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Wednesday, May 30, 2012

iranian oscar film a separation

The Best Foreign Oscar film reminds life is not separate from who live it.

‘A Separation’ is about the gulf between necessities and luxuries, responsibilities and aspirations, and lives that are torn between truths and lies. The religious, economical and gender dichotomies and disparities play a crucial role in this dramatic Iranian social labyrinth that deserved the Best Foreign Film Oscar this year. More than a couple’s separation – the issue here is to leave Iran for the sake of a child or reamin for the sake of the father. A battle between tradition and modernity, the film is full of questions captured in the daily routines of life. The audience is the judge. Life is at first manageable and easy going, as Nader the protagonist seems to think, but he encounters problems and issues along the way, making life as rough as a sandstorm.

The writer-director Asghar Farhadi scans a few lives that are ultimately inseparable and he seems to say Tehran – with its bustle and beauty – is not very far from us. Along with Iranian film gems Makhbalbaf and Panahi, Farhadi builds his sequences cleverly forcing us to go back to the early scenes to see who said what. There is a conflict between ‘I ought to’ and ‘I want to’ among the characters, who range from an upper middle class banker to a cobbler and a pregnant maidservant. The film takes an empathetic tone with the 11-year-old sixth grader, who is sandwiched between her poles apart parents even when the film ‘narratively’ tries to be neutral.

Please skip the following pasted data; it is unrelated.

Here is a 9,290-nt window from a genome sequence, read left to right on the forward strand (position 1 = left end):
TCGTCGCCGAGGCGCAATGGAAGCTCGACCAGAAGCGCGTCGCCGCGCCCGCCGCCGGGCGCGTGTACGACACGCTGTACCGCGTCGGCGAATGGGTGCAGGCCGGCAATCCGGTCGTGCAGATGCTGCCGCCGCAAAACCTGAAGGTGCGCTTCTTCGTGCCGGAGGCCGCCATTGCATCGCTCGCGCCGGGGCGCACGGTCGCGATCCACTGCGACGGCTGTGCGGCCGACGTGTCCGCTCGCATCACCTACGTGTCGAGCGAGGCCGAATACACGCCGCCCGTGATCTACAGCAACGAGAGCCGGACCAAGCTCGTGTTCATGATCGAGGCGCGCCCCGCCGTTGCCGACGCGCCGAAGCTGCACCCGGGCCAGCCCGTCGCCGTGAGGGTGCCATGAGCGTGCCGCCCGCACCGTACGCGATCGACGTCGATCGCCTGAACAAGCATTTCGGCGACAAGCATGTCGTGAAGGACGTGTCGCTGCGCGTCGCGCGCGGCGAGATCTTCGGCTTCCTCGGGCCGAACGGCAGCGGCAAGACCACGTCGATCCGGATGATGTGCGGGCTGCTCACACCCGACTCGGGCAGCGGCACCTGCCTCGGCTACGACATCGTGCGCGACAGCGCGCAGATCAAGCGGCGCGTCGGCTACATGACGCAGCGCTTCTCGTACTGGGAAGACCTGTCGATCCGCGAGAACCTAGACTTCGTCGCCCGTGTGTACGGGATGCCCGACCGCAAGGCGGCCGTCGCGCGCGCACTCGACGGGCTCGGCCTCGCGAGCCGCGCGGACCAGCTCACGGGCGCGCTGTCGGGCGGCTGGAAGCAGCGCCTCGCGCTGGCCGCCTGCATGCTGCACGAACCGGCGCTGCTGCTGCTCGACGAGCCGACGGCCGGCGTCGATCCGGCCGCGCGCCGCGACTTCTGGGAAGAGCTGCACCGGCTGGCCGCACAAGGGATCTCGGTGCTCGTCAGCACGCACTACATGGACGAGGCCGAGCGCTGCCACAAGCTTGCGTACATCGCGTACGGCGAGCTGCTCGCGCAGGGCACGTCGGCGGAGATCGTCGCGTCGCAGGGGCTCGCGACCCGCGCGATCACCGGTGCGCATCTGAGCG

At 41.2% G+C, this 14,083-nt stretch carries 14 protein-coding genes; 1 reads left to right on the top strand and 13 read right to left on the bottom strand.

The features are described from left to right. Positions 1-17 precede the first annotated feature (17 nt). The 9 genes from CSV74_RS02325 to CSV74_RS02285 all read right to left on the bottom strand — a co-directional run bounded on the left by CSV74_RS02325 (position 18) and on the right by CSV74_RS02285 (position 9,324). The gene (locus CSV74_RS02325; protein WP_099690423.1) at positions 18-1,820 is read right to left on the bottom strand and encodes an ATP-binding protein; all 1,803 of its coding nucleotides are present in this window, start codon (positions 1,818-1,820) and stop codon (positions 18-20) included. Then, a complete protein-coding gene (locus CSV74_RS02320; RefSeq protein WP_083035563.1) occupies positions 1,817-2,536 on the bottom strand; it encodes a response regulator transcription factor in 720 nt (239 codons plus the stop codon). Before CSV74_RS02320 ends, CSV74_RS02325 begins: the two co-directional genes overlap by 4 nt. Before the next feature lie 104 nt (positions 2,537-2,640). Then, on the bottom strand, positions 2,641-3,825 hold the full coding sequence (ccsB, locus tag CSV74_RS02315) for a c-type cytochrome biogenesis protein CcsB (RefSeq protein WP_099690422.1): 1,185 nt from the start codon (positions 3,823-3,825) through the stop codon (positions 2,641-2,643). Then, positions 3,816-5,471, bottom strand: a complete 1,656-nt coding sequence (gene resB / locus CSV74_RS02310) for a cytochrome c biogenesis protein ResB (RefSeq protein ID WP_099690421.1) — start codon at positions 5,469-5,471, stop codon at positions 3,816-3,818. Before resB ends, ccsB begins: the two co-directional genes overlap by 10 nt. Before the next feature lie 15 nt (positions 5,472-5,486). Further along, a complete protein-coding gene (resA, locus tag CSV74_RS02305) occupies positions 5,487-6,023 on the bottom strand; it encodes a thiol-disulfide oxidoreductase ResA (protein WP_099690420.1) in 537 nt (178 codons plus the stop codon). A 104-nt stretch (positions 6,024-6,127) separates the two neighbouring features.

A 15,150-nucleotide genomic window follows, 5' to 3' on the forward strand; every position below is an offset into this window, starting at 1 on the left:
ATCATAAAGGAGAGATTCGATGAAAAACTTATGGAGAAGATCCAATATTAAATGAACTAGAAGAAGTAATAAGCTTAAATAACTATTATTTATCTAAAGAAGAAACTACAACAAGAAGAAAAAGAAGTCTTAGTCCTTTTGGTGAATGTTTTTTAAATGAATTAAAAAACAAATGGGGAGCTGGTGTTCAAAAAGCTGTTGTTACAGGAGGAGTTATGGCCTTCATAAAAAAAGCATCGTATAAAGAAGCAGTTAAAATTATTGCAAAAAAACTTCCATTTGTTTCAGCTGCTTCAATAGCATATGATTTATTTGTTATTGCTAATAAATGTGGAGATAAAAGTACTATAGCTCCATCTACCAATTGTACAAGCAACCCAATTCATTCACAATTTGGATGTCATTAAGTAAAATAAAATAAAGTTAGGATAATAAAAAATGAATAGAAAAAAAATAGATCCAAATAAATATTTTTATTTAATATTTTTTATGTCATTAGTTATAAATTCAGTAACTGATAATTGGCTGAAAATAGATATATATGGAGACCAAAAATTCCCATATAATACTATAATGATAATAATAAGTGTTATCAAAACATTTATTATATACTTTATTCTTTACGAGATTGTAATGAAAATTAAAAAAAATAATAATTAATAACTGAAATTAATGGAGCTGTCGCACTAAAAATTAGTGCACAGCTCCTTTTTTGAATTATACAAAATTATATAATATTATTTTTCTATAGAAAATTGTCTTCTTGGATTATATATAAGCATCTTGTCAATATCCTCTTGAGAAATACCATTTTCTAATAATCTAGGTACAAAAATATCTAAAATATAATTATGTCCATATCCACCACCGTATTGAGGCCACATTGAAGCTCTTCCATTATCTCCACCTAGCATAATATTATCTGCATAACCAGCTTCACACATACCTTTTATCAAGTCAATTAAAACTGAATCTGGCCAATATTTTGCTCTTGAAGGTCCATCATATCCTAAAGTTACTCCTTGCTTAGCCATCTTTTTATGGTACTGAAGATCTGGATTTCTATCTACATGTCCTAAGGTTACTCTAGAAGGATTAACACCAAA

A contrasting study is well sketched between the apparently well to do, city-dwelling young girl and the most-of-the-time silent daughter of the home nurse, who hails from the countryside. There are undertones that are fully baked but half served – like the deeply religious woman who keeps secrets from her husband, a sick old man who gradually loses the ability to speak, and a dominating husband who is also a 'self-beater'.

This self-inflicted pain is part of the film’s structure. As the film gently progresses, the audience is doomed – not negatively – to witness the accounts of the suppressed feelings of the characters. In one scene the hero, separated from his wife and frustrated by the maid, bathes his frail father and sobs uncontrollably without the old man noticing.

The wife is also seen crying to an unresponsive father-in-law – he suffers from Alzheimer’s – saying ‘he never asked me to stay’. The veiled beautiful faces of the young generation seem like candles – lighted but burning within. Watch it if you would like to be showered in that candle light.

1 comment:

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